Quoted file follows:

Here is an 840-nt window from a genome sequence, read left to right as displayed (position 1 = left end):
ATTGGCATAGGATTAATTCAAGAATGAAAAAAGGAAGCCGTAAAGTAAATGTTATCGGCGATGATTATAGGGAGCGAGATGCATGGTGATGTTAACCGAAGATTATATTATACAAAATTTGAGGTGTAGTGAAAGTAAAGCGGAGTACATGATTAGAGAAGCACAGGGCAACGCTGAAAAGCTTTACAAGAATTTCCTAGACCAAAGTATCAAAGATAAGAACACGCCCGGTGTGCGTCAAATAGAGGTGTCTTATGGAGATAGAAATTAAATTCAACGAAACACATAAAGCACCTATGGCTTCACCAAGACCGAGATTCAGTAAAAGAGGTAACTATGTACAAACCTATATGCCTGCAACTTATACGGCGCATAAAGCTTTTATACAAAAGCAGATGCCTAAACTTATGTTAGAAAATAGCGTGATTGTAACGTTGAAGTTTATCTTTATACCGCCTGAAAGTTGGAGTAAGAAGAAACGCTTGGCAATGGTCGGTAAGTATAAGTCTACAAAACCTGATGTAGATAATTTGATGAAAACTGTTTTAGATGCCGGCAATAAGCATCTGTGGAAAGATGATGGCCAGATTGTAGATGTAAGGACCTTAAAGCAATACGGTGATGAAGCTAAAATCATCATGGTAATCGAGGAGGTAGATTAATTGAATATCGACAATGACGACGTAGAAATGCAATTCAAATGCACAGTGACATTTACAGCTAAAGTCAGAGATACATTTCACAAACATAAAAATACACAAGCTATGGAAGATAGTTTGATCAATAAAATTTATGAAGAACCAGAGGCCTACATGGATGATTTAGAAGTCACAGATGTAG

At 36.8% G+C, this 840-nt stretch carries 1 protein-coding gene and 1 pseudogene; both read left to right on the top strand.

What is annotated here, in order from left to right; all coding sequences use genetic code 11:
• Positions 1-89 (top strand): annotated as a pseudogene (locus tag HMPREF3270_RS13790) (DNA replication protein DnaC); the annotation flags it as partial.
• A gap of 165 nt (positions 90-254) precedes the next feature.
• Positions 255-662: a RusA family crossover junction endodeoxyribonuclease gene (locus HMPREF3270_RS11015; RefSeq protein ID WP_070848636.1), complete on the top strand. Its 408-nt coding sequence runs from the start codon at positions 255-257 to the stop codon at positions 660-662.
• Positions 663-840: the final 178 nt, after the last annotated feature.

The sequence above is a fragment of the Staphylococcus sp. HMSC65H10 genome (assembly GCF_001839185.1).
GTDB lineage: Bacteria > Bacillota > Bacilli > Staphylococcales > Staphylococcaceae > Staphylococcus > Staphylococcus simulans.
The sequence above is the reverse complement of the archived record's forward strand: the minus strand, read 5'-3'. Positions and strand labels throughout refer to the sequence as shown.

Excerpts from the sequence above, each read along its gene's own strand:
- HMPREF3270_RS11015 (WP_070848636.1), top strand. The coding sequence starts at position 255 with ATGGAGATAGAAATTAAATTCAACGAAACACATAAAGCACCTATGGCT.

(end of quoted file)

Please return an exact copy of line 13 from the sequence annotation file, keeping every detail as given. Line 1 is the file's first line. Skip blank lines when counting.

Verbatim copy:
- HMPREF3270_RS11015 (WP_070848636.1), top strand. The coding sequence starts at position 255 with ATGGAGATAGAAATTAAATTCAACGAAACACATAAAGCACCTATGGCT.